One of the biggest annoyances in the wake of the mortgage and banking crisis has to do with mortgage service companies. These specialized firms are usually third party businesses that are hired by banks and mortgage lenders to take care of the details of serving the accounts of people who take out home loans. Unless you do business with a very small and localized lender, for example, chances are that your monthly statements, your escrow account, and other vital aspects of your mortgage are handled by a contracted servicing company.
But when banks sell their mortgages to other investors or lenders, a phenomenon that is very common these days, they usually terminate their arrangement with the mortgage servicing company. The next owner of the mortgage paper hires their own servicing company. That means that if you have a mortgage for many years and it is bought and sold multiple times you will likely wind up changing mortgage service companies several times.
Lately that kind of musical chairs scenario has become even more prevalent, because loans are moving around faster than ever before in a global financial marketplace where investments rapidly change hands. It is not unusual, for example, to take out a new home loan and then experience a change in your servicing company even before you make the first payment.
The problem is that many homeowners are puzzled about how to deal with situations that arise when these handlers of mortgage accounts suddenly change. So here are some insights that may help.
What to Expect:
If your mortgage company does sell your loan – or if your bank is acquired by another financial institution – then you will likely get a new mortgage servicing company. Your lender should notify you about two weeks in advance of the transfer, and the new company servicing your mortgage should notify you within a couple of weeks of receiving your account.
Making Loan Payments:
In the meantime, you may not be sure where to send your monthly payment. But if you accidentally send it to the old mortgage servicer don’t worry about it. As long as you made the payment on time it should get credited to you without any problems. Even if you pay it late – because you weren’t sure where to send it – you should be given a special grace period. During that time you won’t be charged a late fee or penalty.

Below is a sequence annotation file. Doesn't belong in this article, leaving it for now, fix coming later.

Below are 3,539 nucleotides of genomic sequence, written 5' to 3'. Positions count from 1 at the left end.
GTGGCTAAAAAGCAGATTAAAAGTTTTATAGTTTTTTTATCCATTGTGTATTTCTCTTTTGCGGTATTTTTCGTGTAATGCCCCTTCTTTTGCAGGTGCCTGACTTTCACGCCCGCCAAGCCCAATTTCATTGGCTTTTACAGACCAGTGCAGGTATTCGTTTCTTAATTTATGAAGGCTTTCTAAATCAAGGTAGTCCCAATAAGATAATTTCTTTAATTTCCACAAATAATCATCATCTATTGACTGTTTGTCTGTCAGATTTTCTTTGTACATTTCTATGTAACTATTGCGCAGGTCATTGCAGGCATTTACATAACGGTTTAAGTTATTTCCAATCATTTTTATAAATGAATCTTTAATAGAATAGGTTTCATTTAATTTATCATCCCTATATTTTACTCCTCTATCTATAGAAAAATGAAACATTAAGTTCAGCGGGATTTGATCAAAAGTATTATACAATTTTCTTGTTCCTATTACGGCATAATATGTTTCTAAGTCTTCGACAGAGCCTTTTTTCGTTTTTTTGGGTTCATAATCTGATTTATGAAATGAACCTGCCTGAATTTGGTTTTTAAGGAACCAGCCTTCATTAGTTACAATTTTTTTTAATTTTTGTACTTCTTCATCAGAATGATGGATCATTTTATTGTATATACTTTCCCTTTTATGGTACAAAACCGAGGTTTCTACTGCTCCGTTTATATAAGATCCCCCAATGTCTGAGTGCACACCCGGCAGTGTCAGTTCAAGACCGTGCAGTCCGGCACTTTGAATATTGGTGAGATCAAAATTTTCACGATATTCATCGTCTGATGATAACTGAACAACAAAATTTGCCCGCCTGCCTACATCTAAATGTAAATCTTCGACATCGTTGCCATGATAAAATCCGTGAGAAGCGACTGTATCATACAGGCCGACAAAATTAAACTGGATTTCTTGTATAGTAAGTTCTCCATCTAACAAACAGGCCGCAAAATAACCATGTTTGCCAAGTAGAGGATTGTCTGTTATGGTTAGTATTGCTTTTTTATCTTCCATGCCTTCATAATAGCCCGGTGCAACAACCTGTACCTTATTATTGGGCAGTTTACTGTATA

Payment Grace Period:
These grace periods typically last for 60 days. While you don’t want to abuse the grace period, it does provide a safety net by allowing you time to sort things out and direct your payment to the right place. But if you inadvertently mailed it to the old address, don’t panic. That old service company is responsible for forwarding it to the new one.
One of the biggest causes for concern is escrow accounts, where your money is set aside in reserve to pay for critical obligations such as homeowner’s insurance and property taxes. The mortgage servicing company is responsible for accounting for that cash and also for making the corresponding payments on time. Keep track of your printed statements during the changeover period, and if you spot any errors or discrepancies report them to the mortgage service company
You should always double check your monthly and annual statements to ensure that the data is correct – including such things as your contact information and record of payments. If you have a complaint, however, don’t hesitate to contact the mortgage servicing company. If they are not cooperative then you can forward your complaint to your local or national consumer protection agencies.